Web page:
Ford made a big splash last year when it announced it would launch 13 new electrified vehicles within five years.

That was widely misreported as 13 new "electric" vehicles, which is to say either battery-electric or plug-in hybrid vehicles—which isn't the case. It includes conventional hybrids as well.

Today, Ford announced the second of the 13, which turns out to be a ruggedized version of its Ford Fusion Hybrid mid-size sedan that's been adapted for heavy-duty police use.

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The Ford Police Responder Hybrid Sedan, as the company calls it, will go on sale to police departments this spring, with deliveries to start during the summer.

It's the first of two hybrid police vehicles the company plans to release, and the first-ever pursuit-rated hybrid vehicle, shown in publicity photos wearing an intimidating black-and-white paint job.

The pursuit-rated Fusions will join adapted police versions of the Hybrid and Energi plug-in hybrid Fusions already in service on the streets of New York City and other cities in non-pursuit roles.

2018 Ford Police Responder Hybrid Sedan pursuit-rated police car

2018 Ford Police Responder Hybrid Sedan pursuit-rated police car

To turn a Fusion Hybrid into a Police Responder Hybrid Sedan, Ford calibrates the hybrid control software for the unique duty cycles of law-enforcement use.

Ford says the car " automatically switches to maximum performance—with the engine and battery working at peak acceleration levels—when needed," and can run in battery-only mode up to 60 mph in some circumstances.

Pursuit certification by police agencies means a vehicle has proven to be tough enough to handle car chases for longer periods at various speeds, with the ability to cope with such obstacles as curbs and crowded intersections.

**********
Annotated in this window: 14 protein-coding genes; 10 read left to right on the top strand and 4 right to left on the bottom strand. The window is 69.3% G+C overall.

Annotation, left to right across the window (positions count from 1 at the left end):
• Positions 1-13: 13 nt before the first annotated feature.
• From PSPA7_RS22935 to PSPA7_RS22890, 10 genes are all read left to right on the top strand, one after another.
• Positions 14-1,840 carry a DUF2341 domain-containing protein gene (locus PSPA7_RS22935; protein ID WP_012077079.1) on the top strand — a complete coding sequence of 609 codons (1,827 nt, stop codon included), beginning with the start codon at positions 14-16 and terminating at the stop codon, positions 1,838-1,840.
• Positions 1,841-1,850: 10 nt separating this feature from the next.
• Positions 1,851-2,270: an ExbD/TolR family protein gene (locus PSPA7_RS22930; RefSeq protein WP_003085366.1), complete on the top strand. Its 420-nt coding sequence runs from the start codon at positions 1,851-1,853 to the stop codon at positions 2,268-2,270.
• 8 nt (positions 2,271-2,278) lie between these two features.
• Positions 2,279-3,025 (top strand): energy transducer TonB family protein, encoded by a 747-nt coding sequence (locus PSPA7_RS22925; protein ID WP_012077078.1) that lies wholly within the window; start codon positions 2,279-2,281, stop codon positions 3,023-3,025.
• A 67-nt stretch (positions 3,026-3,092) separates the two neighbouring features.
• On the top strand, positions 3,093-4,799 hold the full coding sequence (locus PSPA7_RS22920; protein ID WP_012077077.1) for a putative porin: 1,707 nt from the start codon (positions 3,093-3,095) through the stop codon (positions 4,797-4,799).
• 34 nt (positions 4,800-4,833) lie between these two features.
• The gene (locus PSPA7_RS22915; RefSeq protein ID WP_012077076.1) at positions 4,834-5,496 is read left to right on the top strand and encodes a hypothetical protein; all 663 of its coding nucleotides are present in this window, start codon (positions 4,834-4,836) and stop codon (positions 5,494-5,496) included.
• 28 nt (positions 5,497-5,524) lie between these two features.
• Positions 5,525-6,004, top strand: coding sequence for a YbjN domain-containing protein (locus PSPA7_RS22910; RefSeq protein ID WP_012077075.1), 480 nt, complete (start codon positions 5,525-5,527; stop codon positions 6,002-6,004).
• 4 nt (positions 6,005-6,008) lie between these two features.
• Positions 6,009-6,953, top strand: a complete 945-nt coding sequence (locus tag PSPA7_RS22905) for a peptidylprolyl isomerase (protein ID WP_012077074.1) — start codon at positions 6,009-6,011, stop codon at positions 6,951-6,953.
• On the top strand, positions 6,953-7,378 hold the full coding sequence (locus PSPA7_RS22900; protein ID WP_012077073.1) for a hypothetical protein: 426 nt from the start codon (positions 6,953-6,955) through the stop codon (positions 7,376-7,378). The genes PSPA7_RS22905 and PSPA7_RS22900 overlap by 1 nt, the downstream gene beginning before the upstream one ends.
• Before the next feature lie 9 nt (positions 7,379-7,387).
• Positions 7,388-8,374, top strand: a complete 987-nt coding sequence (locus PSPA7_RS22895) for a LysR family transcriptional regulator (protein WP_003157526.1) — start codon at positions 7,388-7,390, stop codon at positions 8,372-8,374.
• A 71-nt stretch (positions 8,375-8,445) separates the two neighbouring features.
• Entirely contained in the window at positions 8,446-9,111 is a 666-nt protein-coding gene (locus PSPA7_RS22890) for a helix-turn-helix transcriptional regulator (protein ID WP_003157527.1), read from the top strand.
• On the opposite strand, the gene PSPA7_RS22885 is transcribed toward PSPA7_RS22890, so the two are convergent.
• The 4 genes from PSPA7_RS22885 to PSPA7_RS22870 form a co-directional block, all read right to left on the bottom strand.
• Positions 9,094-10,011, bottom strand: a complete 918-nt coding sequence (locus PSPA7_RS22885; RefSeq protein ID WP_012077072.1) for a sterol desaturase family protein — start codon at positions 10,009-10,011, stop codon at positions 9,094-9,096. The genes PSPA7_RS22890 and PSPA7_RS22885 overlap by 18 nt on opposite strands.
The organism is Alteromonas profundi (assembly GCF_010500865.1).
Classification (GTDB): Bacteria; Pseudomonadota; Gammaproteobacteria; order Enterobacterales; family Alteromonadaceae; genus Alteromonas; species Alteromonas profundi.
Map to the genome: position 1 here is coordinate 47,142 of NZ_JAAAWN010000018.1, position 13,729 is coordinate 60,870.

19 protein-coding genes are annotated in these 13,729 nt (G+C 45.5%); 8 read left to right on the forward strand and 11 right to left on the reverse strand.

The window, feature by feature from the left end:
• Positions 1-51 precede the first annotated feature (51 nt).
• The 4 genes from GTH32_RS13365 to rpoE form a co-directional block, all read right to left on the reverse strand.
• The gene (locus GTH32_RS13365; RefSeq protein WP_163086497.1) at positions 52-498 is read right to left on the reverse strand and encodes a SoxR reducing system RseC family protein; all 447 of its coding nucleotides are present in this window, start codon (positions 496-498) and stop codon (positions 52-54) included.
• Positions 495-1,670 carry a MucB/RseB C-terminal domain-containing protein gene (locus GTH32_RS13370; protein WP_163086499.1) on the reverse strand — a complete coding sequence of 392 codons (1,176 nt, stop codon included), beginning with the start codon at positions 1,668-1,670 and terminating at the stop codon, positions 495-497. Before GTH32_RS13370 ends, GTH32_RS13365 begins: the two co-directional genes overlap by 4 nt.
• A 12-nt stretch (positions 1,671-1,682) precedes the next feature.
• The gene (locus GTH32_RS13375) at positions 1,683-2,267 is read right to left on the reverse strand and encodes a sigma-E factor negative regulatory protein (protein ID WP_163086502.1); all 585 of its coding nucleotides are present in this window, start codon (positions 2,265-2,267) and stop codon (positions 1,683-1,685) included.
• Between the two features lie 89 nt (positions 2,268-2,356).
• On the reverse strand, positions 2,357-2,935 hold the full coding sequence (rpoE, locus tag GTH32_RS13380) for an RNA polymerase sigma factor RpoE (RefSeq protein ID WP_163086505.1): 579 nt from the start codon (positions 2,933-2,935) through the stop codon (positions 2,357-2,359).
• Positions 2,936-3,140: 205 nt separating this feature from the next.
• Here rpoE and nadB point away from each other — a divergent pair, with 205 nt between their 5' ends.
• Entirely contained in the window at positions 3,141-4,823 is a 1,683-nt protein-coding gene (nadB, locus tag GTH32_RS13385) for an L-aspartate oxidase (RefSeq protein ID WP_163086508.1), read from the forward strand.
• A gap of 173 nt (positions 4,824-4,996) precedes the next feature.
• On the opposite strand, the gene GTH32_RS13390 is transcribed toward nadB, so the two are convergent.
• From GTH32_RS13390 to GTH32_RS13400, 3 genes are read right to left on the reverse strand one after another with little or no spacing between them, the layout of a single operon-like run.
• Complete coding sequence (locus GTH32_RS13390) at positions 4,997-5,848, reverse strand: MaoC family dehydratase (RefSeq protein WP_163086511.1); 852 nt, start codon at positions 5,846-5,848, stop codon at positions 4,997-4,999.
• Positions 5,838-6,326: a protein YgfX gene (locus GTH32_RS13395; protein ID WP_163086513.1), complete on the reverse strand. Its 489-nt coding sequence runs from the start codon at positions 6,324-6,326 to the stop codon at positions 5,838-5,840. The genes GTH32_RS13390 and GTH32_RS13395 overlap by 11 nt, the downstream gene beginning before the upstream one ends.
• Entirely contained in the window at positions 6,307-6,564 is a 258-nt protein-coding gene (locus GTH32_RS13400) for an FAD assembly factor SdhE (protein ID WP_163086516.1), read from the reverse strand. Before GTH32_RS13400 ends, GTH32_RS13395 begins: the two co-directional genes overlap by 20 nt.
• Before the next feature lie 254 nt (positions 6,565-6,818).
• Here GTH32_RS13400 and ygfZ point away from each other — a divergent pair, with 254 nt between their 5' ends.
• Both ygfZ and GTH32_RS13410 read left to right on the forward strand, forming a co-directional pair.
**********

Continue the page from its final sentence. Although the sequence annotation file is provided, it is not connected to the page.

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The pursuit-rated Fusion Hybrid is projected to receive an EPA-estimated combined gas mileage of 38 mpg, versus the 42-mpg combined rating for the civilian version on sale today at Ford dealers.

And, Ford notes, that's more than twice the fuel economy of today’s Ford Police Interceptor with 3.7-liter V-6 engine, which would give that Taurus sedan-based vehicle a combined rating fo 18 mpg—and even lower for the model that comes with a twin-turbocharged version of that engine.

Ford says it has a 63-percent share of the market for police vehicles in the U.S. and suggests that police departments could save almost $3,900 a year in fuel costs with its hybrid pursuit vehicle.

2018 Ford Police Responder Hybrid Sedan pursuit-rated police car

2018 Ford Police Responder Hybrid Sedan pursuit-rated police car

And it notes that in addition to fuel savings, the Police Responder Hybrid Sedan significantly reduces emissions by switching off its engine when stopped—whereas other police vehicles must idle with their engines turned on.

The Ford Police Responder Hybrid Sedan will be officially launched today in New York and Los Angeles.

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“Patrol vehicles are a police officer’s office," said Charlie Beck, chief of the Los Angeles Police Department, ahead of a morning announcement by the department and Ford.

"We expect them to not only be economically and environmentally efficient, but also an effective tool for fighting crime in major metropolitan areas.”


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